Was there a need for the moratorium?
The moratorium recently passed by the St. Charles Parish Council to halt building on the east bank until the water crisis can be evaluated has not pleased all area people. From New Orleans Sewerage & Water Board to local developers, the council’s move has pleased many, but also enraged others.
Councilwoman April Black said previously that she is acting in the interests of her constituents, who expressed reservations about an influx of trailers to the east bank’s infrastructure, especially the 200 trailers that S&W wanted to place on IMTT field in St. Rose. Emphatically saying that she is not against business, Black said she is obligated to insure a certain quality of life for those already living in her district.
While Black and most of St. Rose residents see the dilemma one way, La. State Representative for the National Assoc. of Homeowners Randy Noel, a man for whom building homes is a way of life, sees it in an entirely different light.
Rather than Katrina and Rita-related, Noel feels that the water shortage on the east bank should have been resolved way before it came to this stage. “Any moratorium is a failure of a government to plan (for future development),” he said. He sees it as a lack of foresight, citing the many years that the parish has known about the east bank’s water problem. “More times than not governments, rather than plan for growth, they react to growth.”
Not all developers echoed Noel’s sentiments. Project Director Joey Murray of Murray Architects was supportive of the ban: “St. Charles Parish has to provide the necessary services, and they are at a point right now where they cannot. I expect that they will do the right thing and get this problem behind them,” believing that this will not adversely affect his business. He is hopeful the moratorium is short-lived.
As for the lack of planning by the parish council, Murray said, “The council could not have anticipated that Katrina would cause the devastation that it did. Adding to our parish some 19,000 additional people all at once could not be foreseen.”
Noel, however, sees the moratorium as an encroachment on property owners: “When (governments) use moratoriums to stop growth, in my mind, it is a violation of our constitutional rights to use our property they way we want to use it,” said Noel, estimating that for approximately a year the ban would not really affect the east bank, as all projects already underway are to continue. However, Noel feels by the end of the year developers will look to other locations to build.
In addition with the slow down, Noel predicts a rise in the price of houses along the east bank: “If you’ve got lower supply at the same demand, the price goes up; it’s Economics 101.”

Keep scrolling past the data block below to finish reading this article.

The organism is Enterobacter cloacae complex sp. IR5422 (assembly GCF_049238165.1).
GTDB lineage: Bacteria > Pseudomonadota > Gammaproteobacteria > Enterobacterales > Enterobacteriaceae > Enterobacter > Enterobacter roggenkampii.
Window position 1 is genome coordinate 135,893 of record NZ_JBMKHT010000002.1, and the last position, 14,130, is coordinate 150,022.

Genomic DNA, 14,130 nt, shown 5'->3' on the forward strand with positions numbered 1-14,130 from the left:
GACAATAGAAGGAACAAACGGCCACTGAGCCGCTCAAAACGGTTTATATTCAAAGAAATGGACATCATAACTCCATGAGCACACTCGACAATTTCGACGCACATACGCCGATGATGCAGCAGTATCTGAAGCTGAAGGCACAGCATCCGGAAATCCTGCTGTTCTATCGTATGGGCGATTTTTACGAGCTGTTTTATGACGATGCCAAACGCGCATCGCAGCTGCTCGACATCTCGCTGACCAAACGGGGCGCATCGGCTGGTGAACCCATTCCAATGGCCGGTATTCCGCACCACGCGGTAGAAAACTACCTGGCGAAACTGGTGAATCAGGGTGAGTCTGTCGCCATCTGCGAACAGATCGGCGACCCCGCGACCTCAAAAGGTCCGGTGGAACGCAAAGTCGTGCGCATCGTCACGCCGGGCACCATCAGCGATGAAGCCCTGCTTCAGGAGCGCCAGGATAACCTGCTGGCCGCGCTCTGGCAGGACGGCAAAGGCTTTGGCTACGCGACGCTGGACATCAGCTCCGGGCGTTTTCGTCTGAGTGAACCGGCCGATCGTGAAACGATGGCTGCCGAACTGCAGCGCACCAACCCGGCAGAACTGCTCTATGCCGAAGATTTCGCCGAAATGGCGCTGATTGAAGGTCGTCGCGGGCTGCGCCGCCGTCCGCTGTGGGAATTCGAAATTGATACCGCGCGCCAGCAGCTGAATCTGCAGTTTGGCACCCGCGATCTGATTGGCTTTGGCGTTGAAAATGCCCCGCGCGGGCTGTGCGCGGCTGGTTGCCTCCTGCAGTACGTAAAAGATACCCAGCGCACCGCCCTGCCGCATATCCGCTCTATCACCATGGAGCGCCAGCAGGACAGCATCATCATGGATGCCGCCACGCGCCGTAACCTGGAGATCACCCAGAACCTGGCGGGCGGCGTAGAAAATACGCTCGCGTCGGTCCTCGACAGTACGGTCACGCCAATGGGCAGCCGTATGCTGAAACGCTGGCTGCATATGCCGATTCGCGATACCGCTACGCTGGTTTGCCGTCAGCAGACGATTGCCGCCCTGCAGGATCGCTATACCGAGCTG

Waterworks Director Robert Brou said previously that a new treatment plan has been needed for years. Brou said that planning was about 80 percent complete, but the problem was in funding the facility. Therein lies the problem: the facility is still in the planning stages while east bank continues to struggle. Brou estimated that it would take several years for plant to be completed even if groundbreaking started tomorrow.
“The problem with politicians doing planning is that their constituents don’t ever want to pay more money for anything,” said Noel, adding that the council has avoided setting the necessary funds aside for future growth. However, he felt that this phenomenon was not merely limited to St. Charles Parish officials but to politicians in general, as they dislike raising taxes on their constituents.
Ultimately, Noel says that decision for the moratorium is based on politics rather than infrastructure. With the problems that occurred in Florida after Hurricane Charley, Noel said, “All the jurisdictions around the state have not been wanting to put these trailer parks in for fear that they might become permanent,” adding that this includes Orleans Parish as well. He feels the that public has panicked over the problems they saw in Charlotte County, Florida, as it saw an increase in crime and residents were still living in the parks long after they were supposed to be closed. According to Noel, this is the true impetus of the east bank building ban.
Noel spoke to the council on the evening of the moratorium’s nearly unanimous passage-only Desmond Hillaire voted against. At the meeting, he wanted assurances from the council that the halt would only be temporary, which he was given.
After having a conversation with Brou, Noel surmised, “The water usage in October, which spiked up to 88 percent capacity, has come back down in to the 70s. Which means that a lot of people who were visiting and living here after the storm have left.”
The maximum that the east bank can run at is 90 percent, per industry guidelines. With summer coming, traditionally the heaviest consumption period, parish officials enacted the moratorium to stave off potential water shortages, where St. Charles Parish would be forced to buy water from adjacent parishes.
Noel did concede: “I think fully developed the east bank has problems,” but quickly added, “Although I don’t think that there are a lot of developable tracts left on the east bank, I think they may have knee-jerked a little quickly with the moratorium,” said Noel. This summer, he believes, residents shall see just who is right, as the tale of the tape will be at the tap.